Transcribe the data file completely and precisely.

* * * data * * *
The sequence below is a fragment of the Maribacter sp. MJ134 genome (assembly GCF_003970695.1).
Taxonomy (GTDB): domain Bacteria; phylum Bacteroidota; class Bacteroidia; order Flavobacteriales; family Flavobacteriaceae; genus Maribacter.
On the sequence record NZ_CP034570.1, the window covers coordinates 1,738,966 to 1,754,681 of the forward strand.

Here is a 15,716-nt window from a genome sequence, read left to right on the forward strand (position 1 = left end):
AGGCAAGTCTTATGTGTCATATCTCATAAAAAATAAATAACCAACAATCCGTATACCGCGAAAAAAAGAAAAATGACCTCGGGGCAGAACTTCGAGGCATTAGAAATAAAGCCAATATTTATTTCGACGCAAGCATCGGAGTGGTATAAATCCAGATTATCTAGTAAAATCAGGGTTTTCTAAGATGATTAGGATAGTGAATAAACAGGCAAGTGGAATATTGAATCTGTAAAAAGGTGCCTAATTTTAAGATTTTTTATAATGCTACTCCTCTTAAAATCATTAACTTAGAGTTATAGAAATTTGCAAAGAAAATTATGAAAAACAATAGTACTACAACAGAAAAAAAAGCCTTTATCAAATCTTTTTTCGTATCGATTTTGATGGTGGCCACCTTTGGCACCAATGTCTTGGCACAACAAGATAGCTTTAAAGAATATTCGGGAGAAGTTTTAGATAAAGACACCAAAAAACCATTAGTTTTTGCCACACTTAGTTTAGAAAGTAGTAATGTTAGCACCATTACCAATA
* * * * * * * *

The sequence below is a fragment of the Maribacter sp. MJ134 genome (assembly GCF_003970695.1).
Taxonomy (GTDB): domain Bacteria; phylum Bacteroidota; class Bacteroidia; order Flavobacteriales; family Flavobacteriaceae; genus Maribacter.
On the sequence record NZ_CP034570.1, the window covers coordinates 1,738,966 to 1,754,681 of the forward strand.

Here is a 15,716-nt window from a genome sequence, read left to right on the forward strand (position 1 = left end):
AGGCAAGTCTTATGTGTCATATCTCATAAAAAATAAATAACCAACAATCCGTATACCGCGAAAAAAAGAAAAATGACCTCGGGGCAGAACTTCGAGGCATTAGAAATAAAGCCAATATTTATTTCGACGCAAGCATCGGAGTGGTATAAATCCAGATTATCTAGTAAAATCAGGGTTTTCTAAGATGATTAGGATAGTGAATAAACAGGCAAGTGGAATATTGAATCTGTAAAAAGGTGCCTAATTTTAAGATTTTTTATAATGCTACTCCTCTTAAAATCATTAACTTAGAGTTATAGAAATTTGCAAAGAAAATTATGAAAAACAATAGTACTACAACAGAAAAAAAAGCCTTTATCAAATCTTTTTTCGTATCGATTTTGATGGTGGCCACCTTTGGCACCAATGTCTTGGCACAACAAGATAGCTTTAAAGAATATTCGGGAGAAGTTTTAGATAAAGACACCAAAAAACCATTAGTTTTTGCCACACTTAGTTTAGAAAGTAGTAATGTTAGCACCATTACCAATA